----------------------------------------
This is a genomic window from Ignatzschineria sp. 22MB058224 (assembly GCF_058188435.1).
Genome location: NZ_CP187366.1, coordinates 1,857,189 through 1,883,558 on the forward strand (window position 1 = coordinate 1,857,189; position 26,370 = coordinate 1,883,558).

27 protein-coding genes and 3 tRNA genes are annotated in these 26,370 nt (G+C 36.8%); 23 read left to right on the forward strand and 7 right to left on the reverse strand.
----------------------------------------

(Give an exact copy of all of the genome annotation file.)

This is a genomic window from Ignatzschineria sp. 22MB058224 (assembly GCF_058188435.1).
Genome location: NZ_CP187366.1, coordinates 1,857,189 through 1,883,558 on the forward strand (window position 1 = coordinate 1,857,189; position 26,370 = coordinate 1,883,558).

27 protein-coding genes and 3 tRNA genes are annotated in these 26,370 nt (G+C 36.8%); 23 read left to right on the forward strand and 7 right to left on the reverse strand.